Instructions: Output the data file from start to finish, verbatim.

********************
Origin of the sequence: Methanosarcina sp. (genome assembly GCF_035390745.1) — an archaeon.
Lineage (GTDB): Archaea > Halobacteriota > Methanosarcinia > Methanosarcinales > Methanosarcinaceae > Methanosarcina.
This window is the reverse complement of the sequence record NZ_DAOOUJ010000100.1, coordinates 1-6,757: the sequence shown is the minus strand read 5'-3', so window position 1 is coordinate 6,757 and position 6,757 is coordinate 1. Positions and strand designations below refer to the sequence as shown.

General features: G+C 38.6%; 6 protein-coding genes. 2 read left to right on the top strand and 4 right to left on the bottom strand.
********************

Origin of the sequence: Methanosarcina sp. (genome assembly GCF_035390745.1) — an archaeon.
Lineage (GTDB): Archaea > Halobacteriota > Methanosarcinia > Methanosarcinales > Methanosarcinaceae > Methanosarcina.
This window is the reverse complement of the sequence record NZ_DAOOUJ010000100.1, coordinates 1-6,757: the sequence shown is the minus strand read 5'-3', so window position 1 is coordinate 6,757 and position 6,757 is coordinate 1. Positions and strand designations below refer to the sequence as shown.

General features: G+C 38.6%; 6 protein-coding genes. 2 read left to right on the top strand and 4 right to left on the bottom strand.